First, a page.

President Xi Jinping has been declared by China’s ruling Communist Party as its “core” leader on Thursday.
The proclamation followed the Sixth Plenum, a four-day meeting attended by 400 party leaders in Beijing.
Leaders asked members to “closely unite around the CPC Central Committee with Comrade Xi Jinping as the core.”
According to South China Morning Post, Xi’s elevated status gives him greater influence over reshuffles of the top ranks at the party’s upcoming congress, a five-yearly gathering. The communique released on Thursday set it in the second half of 2017 at the Chinese capital.
With Xi’s anointment, analysts speculated that he could stay in power beyond the conventional 10-year term. The “core of leadership” is known as the power of final approval.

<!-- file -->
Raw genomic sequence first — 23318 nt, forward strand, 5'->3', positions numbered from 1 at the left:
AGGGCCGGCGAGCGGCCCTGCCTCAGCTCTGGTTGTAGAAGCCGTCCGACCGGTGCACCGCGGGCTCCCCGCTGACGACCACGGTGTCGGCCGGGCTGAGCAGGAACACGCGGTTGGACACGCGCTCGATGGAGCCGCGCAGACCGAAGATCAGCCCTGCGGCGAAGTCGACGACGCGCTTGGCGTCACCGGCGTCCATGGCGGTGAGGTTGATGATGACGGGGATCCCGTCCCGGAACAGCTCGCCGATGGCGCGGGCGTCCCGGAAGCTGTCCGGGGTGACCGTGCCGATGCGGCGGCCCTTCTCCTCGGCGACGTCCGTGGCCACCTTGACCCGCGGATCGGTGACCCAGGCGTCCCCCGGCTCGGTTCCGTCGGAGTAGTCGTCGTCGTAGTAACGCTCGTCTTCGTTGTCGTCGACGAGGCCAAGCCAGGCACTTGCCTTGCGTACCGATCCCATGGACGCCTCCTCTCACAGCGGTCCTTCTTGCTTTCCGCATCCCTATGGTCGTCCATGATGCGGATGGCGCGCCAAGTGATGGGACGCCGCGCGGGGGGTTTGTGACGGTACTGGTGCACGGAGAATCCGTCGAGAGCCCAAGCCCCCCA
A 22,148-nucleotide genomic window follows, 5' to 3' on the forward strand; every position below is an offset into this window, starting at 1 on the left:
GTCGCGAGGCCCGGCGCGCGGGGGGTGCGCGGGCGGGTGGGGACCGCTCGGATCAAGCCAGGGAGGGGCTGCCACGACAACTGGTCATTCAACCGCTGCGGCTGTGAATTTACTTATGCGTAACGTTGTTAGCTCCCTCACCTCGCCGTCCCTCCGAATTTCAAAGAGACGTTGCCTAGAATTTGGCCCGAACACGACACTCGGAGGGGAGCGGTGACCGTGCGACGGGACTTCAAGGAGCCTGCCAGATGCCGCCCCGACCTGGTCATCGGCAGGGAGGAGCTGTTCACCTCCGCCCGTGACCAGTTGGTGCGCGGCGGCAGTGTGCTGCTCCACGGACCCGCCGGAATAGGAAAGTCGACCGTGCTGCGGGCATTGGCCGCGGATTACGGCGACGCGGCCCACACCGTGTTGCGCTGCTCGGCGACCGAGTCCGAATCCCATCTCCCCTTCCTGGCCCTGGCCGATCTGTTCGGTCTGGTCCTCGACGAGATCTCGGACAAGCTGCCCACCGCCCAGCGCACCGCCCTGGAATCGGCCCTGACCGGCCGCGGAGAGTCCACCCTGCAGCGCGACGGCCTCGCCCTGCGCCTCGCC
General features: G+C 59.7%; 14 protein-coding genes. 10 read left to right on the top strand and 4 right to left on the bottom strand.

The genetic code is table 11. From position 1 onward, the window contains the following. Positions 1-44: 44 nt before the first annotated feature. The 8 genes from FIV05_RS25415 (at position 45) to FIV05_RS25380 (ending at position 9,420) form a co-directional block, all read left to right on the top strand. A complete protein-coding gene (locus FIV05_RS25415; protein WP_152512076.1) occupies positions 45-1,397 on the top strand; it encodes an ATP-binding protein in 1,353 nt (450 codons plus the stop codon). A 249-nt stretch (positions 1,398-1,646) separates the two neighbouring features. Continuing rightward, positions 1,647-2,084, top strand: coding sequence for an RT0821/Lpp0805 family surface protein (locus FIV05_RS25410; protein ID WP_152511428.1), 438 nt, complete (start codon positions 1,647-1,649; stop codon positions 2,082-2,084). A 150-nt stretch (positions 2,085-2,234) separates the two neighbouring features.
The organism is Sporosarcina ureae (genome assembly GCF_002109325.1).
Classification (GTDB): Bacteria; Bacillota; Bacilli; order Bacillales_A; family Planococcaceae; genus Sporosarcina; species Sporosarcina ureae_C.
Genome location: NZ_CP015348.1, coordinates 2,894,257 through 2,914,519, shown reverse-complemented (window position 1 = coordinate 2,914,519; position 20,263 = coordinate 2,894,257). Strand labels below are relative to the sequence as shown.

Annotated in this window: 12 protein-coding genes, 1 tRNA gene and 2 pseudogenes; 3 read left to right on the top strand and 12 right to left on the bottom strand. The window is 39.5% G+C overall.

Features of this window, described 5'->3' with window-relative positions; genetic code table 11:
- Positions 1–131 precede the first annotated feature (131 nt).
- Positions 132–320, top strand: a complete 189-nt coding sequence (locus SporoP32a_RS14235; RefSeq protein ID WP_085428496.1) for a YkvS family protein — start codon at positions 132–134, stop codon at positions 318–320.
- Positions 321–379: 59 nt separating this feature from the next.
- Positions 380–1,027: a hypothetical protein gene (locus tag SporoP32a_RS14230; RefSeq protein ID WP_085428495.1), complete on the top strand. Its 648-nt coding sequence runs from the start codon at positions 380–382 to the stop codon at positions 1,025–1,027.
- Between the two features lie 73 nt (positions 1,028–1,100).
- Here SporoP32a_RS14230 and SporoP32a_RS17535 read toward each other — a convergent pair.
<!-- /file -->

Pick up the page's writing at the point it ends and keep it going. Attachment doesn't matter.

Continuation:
Willy Lam, professor of politics at the Chinese University of Hong Kong, told AFP:
“The core of leadership can last forever. There’s no idea of tenure, retirement age associated with the core.”
Deng Xiaoping first used “core” in 1989 as a term to describe Mao Zedong, himself and his successor, Jiang Zemin. Xi’s predecessor, Hu Jintao, was not awarded the title.
Xi’s proclamation also signals the end of the last core. Political commentator Zhang Lifan described:
“It means Xi has the final veto power. It’s the official crowning of his real power. It also means the end of the last ‘core’, Jiang Zemin. There can’t be two cores in the party.”
Xi assumed office in November 2012, nearly four years ago. Since then, he led economic reforms and appointed himself as military commander-in-chief.
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